Which brings us to a crucial question: What does Jesus want the purpose of children’s ministry to be?

Consider this verse: “Jesus Christ … gave himself for us to redeem us from all wickedness and to purify for himself a people that are his very own, eager to do what is good” Titus 2:13-14. Note Paul’s words, “that are his very own.” Jesus wants children who are exclusively His – children He can be proud of. That’s intense! There are no half measures with Jesus. He wants children abandoned to and obsessed with Him. Yes, abandoned and obsessed! For this is what it takes to “belong to him alone” (Titus 2:14 GNT).

By extension, because Jesus wants children to be specially His, He wants them to thrive – to have abundant life (John 10:10b). Just like when Jesus was on earth as a boy, they should grow “in wisdom and stature, and in favour with God and man” Luke 2:52.

That’s only half of it! Children must be consecrated to Him alone and live willingly for Him alone. The word “consecrate” means giving Jesus what is rightfully His (Romans 12:1-2). A partial dedication or a limited commitment is anathema to Jesus (2 Corinthians 5:15). There should be no attachment to the world (1 Corinthians 7:31). He wants children to have real enthusiasm and passion for Him and His kingdom by living “in a right way in undivided devotion” 1 Corinthians 7:35.

Can children have “undivided devotion” to Jesus? Even though they’re stricken with the dysentery of popular culture, can children give themselves completely and unreservedly to Jesus and serving in His kingdom? Absolutely! Though not in their own strength and usually not all at once.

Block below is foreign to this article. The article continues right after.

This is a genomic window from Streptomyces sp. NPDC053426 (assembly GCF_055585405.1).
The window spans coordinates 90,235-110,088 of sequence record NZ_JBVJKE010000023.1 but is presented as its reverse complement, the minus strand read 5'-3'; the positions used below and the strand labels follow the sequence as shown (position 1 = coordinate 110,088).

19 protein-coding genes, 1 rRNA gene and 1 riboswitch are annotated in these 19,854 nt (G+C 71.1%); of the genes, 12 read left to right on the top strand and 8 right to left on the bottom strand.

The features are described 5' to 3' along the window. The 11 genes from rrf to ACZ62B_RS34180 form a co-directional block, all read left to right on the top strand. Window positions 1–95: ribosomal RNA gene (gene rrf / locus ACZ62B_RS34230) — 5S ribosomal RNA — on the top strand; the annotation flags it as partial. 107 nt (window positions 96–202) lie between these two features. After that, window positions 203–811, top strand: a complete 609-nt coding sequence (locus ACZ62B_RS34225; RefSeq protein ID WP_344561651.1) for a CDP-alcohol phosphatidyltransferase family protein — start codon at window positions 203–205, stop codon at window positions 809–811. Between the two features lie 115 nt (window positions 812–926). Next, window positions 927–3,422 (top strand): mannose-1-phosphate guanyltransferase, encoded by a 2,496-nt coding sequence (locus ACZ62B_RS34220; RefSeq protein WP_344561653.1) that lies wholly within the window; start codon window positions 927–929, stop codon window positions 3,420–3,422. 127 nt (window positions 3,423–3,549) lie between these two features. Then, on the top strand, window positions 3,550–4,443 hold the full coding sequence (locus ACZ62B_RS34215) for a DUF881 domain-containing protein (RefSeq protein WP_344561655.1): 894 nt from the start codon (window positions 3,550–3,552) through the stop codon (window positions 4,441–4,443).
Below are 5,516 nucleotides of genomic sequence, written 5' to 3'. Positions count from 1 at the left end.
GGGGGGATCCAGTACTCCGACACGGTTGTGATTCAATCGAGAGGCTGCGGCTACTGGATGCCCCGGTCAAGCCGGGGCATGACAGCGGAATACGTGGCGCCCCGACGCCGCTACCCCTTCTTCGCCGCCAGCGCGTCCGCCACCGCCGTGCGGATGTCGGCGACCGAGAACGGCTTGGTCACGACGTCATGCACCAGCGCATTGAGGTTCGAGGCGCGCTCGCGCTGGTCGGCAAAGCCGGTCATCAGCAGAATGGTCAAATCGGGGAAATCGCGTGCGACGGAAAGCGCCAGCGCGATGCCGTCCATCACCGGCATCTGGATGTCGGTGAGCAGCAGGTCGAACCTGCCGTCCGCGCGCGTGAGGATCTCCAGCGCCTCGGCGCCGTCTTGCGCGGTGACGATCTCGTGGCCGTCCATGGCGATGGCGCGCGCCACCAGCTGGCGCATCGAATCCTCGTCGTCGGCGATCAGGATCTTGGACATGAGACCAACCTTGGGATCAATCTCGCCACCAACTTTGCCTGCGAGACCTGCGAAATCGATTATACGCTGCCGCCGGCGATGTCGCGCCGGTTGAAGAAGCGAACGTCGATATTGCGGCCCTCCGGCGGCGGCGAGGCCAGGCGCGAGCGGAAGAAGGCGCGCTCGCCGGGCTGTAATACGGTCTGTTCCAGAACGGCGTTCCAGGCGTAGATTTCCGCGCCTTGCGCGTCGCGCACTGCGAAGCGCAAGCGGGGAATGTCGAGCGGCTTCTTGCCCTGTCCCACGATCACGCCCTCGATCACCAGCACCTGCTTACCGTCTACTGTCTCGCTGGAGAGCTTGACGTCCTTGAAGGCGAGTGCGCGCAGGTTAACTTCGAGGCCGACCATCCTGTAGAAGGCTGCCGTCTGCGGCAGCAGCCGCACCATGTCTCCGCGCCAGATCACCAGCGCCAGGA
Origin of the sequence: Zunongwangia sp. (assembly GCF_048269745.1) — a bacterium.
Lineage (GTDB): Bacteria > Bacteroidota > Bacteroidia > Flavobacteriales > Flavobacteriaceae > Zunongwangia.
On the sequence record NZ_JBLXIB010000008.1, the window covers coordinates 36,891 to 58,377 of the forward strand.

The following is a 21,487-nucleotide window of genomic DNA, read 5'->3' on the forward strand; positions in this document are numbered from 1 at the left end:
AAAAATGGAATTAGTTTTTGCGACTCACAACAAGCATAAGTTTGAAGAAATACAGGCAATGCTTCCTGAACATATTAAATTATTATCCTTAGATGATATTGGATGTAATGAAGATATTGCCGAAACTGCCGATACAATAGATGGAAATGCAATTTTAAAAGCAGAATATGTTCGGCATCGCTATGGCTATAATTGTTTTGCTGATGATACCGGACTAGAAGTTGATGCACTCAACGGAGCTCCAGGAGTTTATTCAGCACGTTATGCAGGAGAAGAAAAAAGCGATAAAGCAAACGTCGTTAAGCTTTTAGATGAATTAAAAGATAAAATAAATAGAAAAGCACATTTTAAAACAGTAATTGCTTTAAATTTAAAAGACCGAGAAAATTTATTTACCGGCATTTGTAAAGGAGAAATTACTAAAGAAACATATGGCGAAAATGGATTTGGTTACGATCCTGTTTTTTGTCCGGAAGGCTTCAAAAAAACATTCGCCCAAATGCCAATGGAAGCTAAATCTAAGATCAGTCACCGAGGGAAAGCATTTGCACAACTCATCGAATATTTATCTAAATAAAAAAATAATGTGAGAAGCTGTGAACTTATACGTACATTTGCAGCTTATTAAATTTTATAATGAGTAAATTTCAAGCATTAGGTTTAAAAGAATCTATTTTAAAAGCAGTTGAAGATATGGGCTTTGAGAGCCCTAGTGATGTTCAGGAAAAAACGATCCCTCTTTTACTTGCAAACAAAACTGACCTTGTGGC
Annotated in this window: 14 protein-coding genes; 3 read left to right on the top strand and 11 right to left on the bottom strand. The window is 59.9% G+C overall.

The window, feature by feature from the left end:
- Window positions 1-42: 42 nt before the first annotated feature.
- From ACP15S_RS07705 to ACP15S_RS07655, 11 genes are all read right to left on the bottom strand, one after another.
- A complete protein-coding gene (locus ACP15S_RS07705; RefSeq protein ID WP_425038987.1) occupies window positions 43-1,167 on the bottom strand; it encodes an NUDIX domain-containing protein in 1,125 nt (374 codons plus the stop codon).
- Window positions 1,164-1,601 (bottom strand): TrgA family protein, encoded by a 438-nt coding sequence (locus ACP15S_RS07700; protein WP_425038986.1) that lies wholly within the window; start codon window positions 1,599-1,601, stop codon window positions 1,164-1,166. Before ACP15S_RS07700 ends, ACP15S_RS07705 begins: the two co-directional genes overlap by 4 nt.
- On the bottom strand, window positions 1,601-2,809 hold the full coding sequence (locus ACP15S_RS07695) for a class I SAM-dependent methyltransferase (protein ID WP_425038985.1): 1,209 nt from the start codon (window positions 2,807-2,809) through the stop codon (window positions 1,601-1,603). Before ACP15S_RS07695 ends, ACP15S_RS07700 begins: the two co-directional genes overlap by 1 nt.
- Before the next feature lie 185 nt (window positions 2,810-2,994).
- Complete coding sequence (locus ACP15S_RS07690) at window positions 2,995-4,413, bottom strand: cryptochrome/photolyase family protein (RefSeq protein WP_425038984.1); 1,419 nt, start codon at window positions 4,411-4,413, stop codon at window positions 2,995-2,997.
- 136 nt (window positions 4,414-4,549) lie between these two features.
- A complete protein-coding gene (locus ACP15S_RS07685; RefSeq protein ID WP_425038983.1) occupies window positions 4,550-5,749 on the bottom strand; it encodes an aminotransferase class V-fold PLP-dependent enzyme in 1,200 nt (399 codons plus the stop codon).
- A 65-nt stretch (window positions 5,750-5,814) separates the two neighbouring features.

American pastor and author Greg Laurie says, “In God’s economy, small beginnings often lead to greater ends.” Commitment and consecration are a process. It takes time for children to aspire to God’s full will and time to learn how to harness supernatural power. This is why we must encourage children to believe that when Jesus calls them to do something, He’ll equip them to fulfil that calling.

All told, the purpose of children’s ministry is a state of being. Children’s ministry exists to bring children to Jesus so they can be utterly, exclusively and uncompromisingly His. Being totally into Jesus shouldn’t be taken lightly – it’s a life and death decision. Children have to take a stand and answer this question: “Am I for Jesus or against Him?” And then, at this doorstep of faith, children must progress into the ongoing reality of a maturing relationship with Him.

Related Articles

Defining Children’s Ministry

Theology of Children’s Ministry

© Scripture Union, 2021

2 Corinthians 4:5

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1 Comment

  1. I love this attitude and approach! We, as leaders, set the pace for our ministry team members, parents and children. “Let the children come unto Jesus…” —and as one translation reads—DON’T PREVENT THEM!” Low expectations of ourselves as leaders diminishes the impact that God’s Word should and could have on the next generation. “O my people, listen to my instructions. Open your ears to what I am saying, for I will speak to you in a parable. I will teach you hidden lessons from our past— stories we have heard and known, stories our ancestors handed down to us. We will not hide these truths from our children; we will tell the next generation about the glorious deeds of the Lord, about his power and his mighty wonders.” ‭‭Psalms‬ ‭78:1-4‬ ‭NLT‬‬